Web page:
I wasn't aware that the company built it's own ice houses. I wonder where they were located and how long they lasted?

Jeff White

Alma, IL


Re: Watch "Joe Bonamassa - From the Album Clammy and Cold Eze Sing the Delta Classics.The NyQuil Blues..." on YouTube

Fred Jansz
 

Paul you coul've at least posted Joe's 'Slow Train'..... (from his album Dust Bowl).
Cheers
Fred Jansz


R-40-10 reefers

Fred Jansz
 

Hi all,
I have like 10 Intermountain R-40-10 PFE reefers in kit form. A few of these are the 'premium line' edition with wooden etched roofwalk, and other details not on the 'regular' IM versions.
Of course I'd like to add the etched roofwalk to the others as well. But where can I find these? Any idea? Thanks.
best regards, Fred Jansz



Re: Beer Reefers for Everyone

Tony Thompson
 

Mark Rickert wrote:

 
I suspect "everyone" is a bit missleading, another bit of reserch for folks particularly in the south. Prohibition didn't end in some areas until long after this group's cutoff so knowing what areas could or could not have the traffic is another subject to research. 

    Mark is right. Prohibition was repealed as a national law, but states were permitted to continue restrictive laws for that state, including county option laws,

Tony Thompson             Editor, Signature Press, Berkeley, CA
2906 Forest Ave., Berkeley, CA 94705         www.signaturepress.com
(510) 540-6538; e-mail, tony@...
Publishers of books on railroad history






Re: Beer Reefers for Everyone

Brad Smith
 

I bet the beer cars passed THRU your county. 

Brad Smith 

Sent from Brad's iPod

On Jun 3, 2016, at 4:40 AM, caboose9792 caboose9792@... [STMFC] <STMFC@...> wrote:

 

I suspect "everyone" is a bit missleading, another bit of reserch for folks particularly in the south. Prohibition didn't end in some areas until long after this group's cutoff so knowing what areas could or could not have the traffic is another subject to research. 


Mark Rickert - living in a county that is stil "dry"



Powered by Cricket Wireless.


-------- Original message --------
From: "stevehprr@... [STMFC]" <STMFC@...>
Date: 06/02/2016 9:55 AM (GMT-06:00)
To: STMFC@...
Subject: [STMFC] Beer Reefers for Everyone

 

Since cars which are conspicuous by their absence in our modeling world have been mentioned: DSDX and SLRX insulated boxcars for hauling beer from Milwaukee or St. Louis are sorely needed. Unless someone is modeling Milwaukee or St. Louis, obtaining a fleet of either is unnecessary, but everyone can use one of each no matter what part of the country is modeled.

A resin caster can make an impact here.

Steve Hoxie
Pensacola FL



HO Viking roofs 8-rung Ladders Apex R.B.s

Andy Carlson
 

Hello-
I have good quantities of the following Intermountain HO ladders, Viking roofs and etched metal running boards.

Centralia Car Shops/Intermountain Viking 40' roofs. Fit Red Caboose and Intermountain 40' box cars. $2.50/each

8-rung ladders for a 10'6" IH box car. This is their Canadian 8-rung ladder in that the side sill step is integral with the ladder. Most USA users will clip off that step. $2/sprue of 4 ladders.

Apex Tri-Lock etched metal running board for 40' steel roofs. Laterals are integral with running board.  $3/each.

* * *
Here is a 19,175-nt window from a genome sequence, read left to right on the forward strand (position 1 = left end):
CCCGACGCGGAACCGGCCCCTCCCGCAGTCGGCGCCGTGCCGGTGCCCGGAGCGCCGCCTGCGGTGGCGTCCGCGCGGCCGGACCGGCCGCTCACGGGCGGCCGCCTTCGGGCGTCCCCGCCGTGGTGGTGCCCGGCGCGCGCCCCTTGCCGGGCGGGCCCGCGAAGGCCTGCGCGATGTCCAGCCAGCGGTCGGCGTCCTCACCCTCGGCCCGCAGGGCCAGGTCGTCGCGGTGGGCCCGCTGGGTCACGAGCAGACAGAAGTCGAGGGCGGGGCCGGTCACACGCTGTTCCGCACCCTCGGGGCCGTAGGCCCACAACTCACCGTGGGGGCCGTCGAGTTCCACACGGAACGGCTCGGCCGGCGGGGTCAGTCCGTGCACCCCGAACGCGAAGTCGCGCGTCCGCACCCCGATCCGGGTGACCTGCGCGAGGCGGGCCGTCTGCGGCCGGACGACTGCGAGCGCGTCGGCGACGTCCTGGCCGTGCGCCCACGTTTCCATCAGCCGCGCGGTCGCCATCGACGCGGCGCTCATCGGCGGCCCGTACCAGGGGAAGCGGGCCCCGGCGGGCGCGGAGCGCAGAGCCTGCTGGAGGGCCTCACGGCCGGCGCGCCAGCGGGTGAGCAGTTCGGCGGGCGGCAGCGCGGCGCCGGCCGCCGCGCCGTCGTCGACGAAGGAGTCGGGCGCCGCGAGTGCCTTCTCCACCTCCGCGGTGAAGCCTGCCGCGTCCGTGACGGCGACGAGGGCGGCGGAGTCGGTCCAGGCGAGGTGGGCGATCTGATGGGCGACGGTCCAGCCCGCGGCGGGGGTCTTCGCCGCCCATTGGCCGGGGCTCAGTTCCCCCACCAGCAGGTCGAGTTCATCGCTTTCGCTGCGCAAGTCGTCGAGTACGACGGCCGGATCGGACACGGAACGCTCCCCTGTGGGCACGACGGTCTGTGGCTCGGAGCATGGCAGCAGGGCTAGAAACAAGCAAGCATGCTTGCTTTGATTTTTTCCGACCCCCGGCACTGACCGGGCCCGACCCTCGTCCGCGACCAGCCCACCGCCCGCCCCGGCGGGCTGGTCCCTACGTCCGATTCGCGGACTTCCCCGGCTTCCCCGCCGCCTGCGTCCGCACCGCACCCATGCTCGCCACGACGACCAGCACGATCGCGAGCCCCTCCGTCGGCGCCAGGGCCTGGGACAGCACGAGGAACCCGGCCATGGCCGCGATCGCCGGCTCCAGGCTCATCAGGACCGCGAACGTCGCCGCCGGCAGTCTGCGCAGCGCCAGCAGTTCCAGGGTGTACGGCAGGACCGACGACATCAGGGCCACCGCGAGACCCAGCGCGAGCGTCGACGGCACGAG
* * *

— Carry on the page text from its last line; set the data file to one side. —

Red Caboose X29 Creco 3-panel doors.  3/pairs for $1
Red Caboose X29 Youngstown doors.     3/pairs for $1

Shipping is $3.50 in protected packaging by 1st class mail. I accept checks and money orders. for a small fee I also accept PayPal.

Contact me Off-List (Please) if interested or have questions, at .

Thanks,
-Andy Carlson
Ojai CA


water tank

Jon Miller <atsfus@...>
 

While not a freight car comment at least this is the right era.  I got a chance to see the SP water tank (listed at Shapeways) at one of our Friday lunches.  It's a thing of beauty.

Search RR water tank by RRRarch.  Tank and stand are separate.


-- 
Jon Miller
For me time stopped in 1941
Digitrax  Chief/Zephyr systems, JMRI User
NMRA Life member #2623
Member SFRH&MS


Re: 3D Printing at the Library

Jack Burgess <jack@...>
 

As Al mentioned, the affordable printers use a completely different technology than the printers commercial firms use. I’ve used Shapeways for all of my 3D prints (nearly 50 projects) and their 3D printers cost around $100,000 each. But I embrace libraries which purchase affordable ones since it can encourage residents, and kids especially, to learn the software and produce something themselves. It just might encourage them to think about 3D drafting as a career…



Jack Burgess



From: STMFC@... [mailto:STMFC@...]
Sent: Friday, June 3, 2016 6:03 AM
To: STMFC@...
Subject: Re: [STMFC] 3D Printing at the Library





As I said I have no illusions about doing this myself. Also very curious who will show up for the session. I am aware that one purveyor of Resin Kits will be doing a series of kits with patterns for roofs and ends generated thru 3D printing. It is interesting to me that libraries are buying these.



Bill Welch










[Non-text portions of this message have been removed]


Re: 3D Printing at the Library

Bill Welch
 

As I said I have no illusions about doing this myself. Also very curious who will show up for the session. I am aware that one purveyor of Resin Kits will be doing a series of kits with patterns for roofs and ends generated thru 3D printing. It is interesting to me that libraries are buying these.

Bill Welch


Re: 3D Printing at the Library

 

The local junior college here in Crossville, TN has one.  By paying a small fee anyone can schedule time on the machine.  In fact, the professor is a model railroader who exhibited his work at a division clinic recently.  Unfortunately, the quality of the machine is not good enough for prototype modeling purposes.  But give it time. – Al Westerfield
 

Sent: Thursday, June 2, 2016 4:24 PM
Subject: [STMFC] 3D Printing at the Library
 
 

On a visit to one of my local libraries I ask he they were looking to buy one because I know many libraries are doing so. In fact this one had purchased one and were offering an Introduction on June 22. This the Largo, FL library. I have too many projects to learn the drawing, etc. necessary for this but I have signed up simply so I can observe the magic. I post this because others of you might want to make the same inquiry.


Bill Welch